By the afternoon, they realized that they had to leave. Staying in a rocket barrage like this was unsustainable. I chatted with my son-in-law in Ashkelon, who was now stuck there with his family because of closed roads. I checked Waze to see which roads might still be open. There was a route which seemed safe — straight up Road 6. 

Drive fast. No stopping for anything. Nothing. Hamas terrorists were masquerading as people needing help. Just go. Just drive. Safely but fast. Whatever you do don’t stop. 

Conversations I would have never imagined having. 

It took them hours to get here, as apparently all of Beersheva was leaving at the same time. Those were the longest hours of my life. But they arrived. Baruch Hashem. Miracles….

By the afternoon, my son who lives in Haifa was called to duty. He stopped by our house on the way down south to pick up gear and food and a few big hugs. Then one son-in-law got called up and left. Then another got a call to report the next day. Just like that. Tak-tak-tak. Reporting for duty.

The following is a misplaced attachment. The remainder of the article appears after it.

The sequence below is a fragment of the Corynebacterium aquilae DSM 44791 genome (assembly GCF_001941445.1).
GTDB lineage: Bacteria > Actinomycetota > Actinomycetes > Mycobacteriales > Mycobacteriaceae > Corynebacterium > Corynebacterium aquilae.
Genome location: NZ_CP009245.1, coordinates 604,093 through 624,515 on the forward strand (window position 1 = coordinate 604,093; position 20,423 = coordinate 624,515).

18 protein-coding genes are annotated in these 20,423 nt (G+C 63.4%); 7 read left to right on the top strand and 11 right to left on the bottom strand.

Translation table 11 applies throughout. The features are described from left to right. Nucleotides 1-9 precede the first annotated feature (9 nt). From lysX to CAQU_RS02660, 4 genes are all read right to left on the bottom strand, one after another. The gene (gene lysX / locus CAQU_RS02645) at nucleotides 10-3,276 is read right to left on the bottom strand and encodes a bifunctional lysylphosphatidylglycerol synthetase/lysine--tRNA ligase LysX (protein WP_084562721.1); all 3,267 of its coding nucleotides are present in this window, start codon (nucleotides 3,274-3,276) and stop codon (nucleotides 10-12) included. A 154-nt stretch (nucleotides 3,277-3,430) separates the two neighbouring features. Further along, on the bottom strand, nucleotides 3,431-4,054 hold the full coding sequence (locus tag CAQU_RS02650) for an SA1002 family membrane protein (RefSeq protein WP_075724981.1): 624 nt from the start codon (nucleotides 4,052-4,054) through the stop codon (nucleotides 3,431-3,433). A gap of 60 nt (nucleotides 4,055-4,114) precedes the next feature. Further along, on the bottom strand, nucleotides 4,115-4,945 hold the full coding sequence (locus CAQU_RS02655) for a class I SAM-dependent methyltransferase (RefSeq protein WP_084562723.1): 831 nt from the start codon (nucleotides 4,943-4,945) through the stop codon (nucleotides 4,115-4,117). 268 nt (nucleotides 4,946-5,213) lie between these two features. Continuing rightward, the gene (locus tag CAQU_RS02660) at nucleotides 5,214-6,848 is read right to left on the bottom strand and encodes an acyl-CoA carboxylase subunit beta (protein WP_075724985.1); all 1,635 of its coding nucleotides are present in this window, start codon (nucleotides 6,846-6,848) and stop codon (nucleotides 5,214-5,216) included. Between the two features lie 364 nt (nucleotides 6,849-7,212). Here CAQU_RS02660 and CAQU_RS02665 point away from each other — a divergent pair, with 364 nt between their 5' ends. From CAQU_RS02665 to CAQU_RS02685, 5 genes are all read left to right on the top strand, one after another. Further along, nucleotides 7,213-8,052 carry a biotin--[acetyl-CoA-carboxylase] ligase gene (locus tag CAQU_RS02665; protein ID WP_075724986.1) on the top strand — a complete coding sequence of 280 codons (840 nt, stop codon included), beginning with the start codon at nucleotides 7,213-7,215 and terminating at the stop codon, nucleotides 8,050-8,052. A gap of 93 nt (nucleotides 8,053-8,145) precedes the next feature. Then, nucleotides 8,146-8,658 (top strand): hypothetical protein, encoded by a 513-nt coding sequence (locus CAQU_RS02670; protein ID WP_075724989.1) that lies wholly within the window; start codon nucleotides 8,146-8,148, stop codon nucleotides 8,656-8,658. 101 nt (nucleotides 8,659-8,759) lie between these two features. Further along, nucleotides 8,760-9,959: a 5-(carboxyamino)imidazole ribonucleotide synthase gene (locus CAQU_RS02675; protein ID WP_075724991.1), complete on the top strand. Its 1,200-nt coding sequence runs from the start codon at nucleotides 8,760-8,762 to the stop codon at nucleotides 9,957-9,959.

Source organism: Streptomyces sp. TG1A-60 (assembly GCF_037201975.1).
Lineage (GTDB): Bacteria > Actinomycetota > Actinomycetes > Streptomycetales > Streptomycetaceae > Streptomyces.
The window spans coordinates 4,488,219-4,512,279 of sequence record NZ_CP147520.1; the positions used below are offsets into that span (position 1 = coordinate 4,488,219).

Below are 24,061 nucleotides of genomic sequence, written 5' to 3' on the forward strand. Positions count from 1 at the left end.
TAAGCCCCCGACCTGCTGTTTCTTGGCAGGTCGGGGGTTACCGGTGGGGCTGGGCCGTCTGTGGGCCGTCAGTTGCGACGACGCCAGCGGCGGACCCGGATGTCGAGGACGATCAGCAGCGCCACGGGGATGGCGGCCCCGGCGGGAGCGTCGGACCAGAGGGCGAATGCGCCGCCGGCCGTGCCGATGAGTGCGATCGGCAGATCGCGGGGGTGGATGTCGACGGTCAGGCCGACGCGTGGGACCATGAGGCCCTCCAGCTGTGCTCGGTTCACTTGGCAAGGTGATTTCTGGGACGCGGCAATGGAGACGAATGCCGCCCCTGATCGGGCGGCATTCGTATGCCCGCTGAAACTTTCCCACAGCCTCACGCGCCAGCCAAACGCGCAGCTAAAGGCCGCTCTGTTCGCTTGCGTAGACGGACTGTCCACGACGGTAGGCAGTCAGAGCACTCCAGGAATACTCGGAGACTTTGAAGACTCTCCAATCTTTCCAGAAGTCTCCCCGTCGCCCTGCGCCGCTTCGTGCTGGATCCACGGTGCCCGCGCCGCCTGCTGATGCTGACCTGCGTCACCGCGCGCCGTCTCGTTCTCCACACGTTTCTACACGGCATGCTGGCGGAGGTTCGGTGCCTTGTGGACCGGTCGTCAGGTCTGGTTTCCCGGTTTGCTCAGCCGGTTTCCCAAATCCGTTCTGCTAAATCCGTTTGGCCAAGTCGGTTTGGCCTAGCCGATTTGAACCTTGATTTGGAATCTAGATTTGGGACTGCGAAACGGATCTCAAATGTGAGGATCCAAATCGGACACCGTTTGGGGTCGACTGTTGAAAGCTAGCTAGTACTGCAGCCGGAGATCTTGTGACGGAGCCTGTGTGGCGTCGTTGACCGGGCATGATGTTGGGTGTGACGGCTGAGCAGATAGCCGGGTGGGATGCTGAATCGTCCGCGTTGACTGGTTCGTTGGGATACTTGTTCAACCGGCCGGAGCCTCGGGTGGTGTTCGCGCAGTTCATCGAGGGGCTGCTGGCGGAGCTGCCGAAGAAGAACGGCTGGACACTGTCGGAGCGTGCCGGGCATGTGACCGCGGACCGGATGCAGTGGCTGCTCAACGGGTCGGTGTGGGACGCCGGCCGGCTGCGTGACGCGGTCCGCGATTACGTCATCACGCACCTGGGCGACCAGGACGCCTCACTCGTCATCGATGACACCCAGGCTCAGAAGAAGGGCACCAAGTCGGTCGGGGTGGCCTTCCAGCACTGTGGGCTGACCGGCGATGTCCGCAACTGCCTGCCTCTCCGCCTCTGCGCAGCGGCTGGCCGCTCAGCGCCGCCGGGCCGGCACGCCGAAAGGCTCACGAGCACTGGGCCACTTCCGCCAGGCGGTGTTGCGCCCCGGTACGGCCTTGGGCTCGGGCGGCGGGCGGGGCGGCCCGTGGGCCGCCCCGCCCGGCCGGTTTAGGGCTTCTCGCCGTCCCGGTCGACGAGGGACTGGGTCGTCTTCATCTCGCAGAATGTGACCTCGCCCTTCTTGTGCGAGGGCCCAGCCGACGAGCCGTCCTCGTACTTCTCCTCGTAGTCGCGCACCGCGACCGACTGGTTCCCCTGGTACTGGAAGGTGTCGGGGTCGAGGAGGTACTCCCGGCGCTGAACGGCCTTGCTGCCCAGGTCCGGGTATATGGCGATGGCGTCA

My husband was still trying to keep Shabbat. I had long given up on that, and could not stop looking at my phone. The news kept pouring in. My husband kept asking how bad things were. I was his channel to the outside world. It was all a bit bizarre. 

Bad. Really bad. Then worse. Then even worse than you can imagine. Worse than they are even reporting. 

I was trying to keep up with these developments, absorbing the shock minute by minute. My husband was get it in packages. It was a lot of information…. Unbelievable information.

Are you sure?

Pretty sure.


I’m afraid so. 

That can’t be right. 

I know how you feel.